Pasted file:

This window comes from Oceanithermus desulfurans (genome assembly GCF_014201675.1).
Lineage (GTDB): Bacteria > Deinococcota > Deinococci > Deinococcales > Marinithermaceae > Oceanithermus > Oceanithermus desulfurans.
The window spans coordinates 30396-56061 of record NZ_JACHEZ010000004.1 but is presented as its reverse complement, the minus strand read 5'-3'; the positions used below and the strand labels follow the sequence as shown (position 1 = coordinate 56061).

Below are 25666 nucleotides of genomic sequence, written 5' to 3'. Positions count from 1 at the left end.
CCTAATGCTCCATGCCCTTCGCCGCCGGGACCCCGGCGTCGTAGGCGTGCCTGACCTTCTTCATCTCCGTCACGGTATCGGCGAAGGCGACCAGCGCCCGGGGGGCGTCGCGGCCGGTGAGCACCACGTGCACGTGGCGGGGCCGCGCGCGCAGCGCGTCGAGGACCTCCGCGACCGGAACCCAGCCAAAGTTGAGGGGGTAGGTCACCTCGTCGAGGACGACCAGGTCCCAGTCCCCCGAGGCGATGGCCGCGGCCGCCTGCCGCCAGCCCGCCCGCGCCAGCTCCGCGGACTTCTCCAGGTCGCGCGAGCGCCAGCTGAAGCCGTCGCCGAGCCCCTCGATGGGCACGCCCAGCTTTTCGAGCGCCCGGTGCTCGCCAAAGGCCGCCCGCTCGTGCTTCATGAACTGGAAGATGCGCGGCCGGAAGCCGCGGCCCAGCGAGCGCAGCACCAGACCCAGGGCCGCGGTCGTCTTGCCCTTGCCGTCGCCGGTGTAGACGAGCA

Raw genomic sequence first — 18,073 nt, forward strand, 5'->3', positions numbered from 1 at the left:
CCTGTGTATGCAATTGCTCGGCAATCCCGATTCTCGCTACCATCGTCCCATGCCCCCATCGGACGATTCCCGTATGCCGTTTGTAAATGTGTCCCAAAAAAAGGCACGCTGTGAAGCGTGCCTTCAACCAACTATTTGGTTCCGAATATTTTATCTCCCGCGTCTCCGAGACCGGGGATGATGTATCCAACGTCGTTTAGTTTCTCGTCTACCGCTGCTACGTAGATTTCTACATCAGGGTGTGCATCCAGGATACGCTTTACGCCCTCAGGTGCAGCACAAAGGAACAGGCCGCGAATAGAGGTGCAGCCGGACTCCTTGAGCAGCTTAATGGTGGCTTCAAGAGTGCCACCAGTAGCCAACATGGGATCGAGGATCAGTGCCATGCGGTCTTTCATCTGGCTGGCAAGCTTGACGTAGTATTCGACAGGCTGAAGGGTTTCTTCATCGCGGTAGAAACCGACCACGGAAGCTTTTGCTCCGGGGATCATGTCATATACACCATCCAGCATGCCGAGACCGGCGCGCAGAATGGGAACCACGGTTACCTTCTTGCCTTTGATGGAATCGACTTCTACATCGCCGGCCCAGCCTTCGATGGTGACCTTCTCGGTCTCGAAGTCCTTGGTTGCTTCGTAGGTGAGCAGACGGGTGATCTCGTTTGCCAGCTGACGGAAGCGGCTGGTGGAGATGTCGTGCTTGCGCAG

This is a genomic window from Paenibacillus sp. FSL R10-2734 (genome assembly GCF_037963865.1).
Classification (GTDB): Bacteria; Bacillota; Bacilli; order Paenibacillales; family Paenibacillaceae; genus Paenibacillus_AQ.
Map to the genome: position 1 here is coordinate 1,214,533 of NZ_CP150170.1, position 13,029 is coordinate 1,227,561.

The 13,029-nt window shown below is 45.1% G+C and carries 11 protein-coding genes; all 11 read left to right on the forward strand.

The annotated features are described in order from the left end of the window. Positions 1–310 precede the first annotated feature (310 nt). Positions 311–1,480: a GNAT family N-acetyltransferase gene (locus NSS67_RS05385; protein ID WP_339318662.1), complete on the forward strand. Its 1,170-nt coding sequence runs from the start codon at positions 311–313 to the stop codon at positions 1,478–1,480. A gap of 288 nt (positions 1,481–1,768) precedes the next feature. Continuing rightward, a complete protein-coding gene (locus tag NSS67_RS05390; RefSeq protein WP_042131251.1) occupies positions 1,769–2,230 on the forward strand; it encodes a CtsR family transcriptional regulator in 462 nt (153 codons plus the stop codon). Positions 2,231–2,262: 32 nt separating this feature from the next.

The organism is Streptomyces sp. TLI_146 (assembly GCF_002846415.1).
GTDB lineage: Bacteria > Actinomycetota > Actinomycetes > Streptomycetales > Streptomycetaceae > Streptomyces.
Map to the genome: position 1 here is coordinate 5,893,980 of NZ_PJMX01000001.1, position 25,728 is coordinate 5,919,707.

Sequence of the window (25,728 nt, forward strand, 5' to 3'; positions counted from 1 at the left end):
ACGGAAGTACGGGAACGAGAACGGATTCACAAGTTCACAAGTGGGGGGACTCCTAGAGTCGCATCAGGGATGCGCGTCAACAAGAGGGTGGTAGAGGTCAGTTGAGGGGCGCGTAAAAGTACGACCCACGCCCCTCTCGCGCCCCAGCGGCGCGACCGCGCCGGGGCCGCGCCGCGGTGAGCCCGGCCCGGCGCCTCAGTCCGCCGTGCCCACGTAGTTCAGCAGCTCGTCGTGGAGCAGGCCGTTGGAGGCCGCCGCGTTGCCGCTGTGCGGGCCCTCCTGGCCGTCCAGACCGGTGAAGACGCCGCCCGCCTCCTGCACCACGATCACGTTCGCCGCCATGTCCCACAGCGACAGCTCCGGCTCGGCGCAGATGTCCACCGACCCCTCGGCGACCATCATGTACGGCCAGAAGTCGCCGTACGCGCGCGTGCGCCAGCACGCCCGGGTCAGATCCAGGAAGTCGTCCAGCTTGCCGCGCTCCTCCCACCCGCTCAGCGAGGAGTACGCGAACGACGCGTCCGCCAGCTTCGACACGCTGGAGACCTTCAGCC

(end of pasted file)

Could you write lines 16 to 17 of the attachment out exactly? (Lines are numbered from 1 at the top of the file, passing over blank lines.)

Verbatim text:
Sequence of the window (25,728 nt, forward strand, 5' to 3'; positions counted from 1 at the left end):
ACGGAAGTACGGGAACGAGAACGGATTCACAAGTTCACAAGTGGGGGGACTCCTAGAGTCGCATCAGGGATGCGCGTCAACAAGAGGGTGGTAGAGGTCAGTTGAGGGGCGCGTAAAAGTACGACCCACGCCCCTCTCGCGCCCCAGCGGCGCGACCGCGCCGGGGCCGCGCCGCGGTGAGCCCGGCCCGGCGCCTCAGTCCGCCGTGCCCACGTAGTTCAGCAGCTCGTCGTGGAGCAGGCCGTTGGAGGCCGCCGCGTTGCCGCTGTGCGGGCCCTCCTGGCCGTCCAGACCGGTGAAGACGCCGCCCGCCTCCTGCACCACGATCACGTTCGCCGCCATGTCCCACAGCGACAGCTCCGGCTCGGCGCAGATGTCCACCGACCCCTCGGCGACCATCATGTACGGCCAGAAGTCGCCGTACGCGCGCGTGCGCCAGCACGCCCGGGTCAGATCCAGGAAGTCGTCCAGCTTGCCGCGCTCCTCCCACCCGCTCAGCGAGGAGTACGCGAACGACGCGTCCGCCAGCTTCGACACGCTGGAGACCTTCAGCC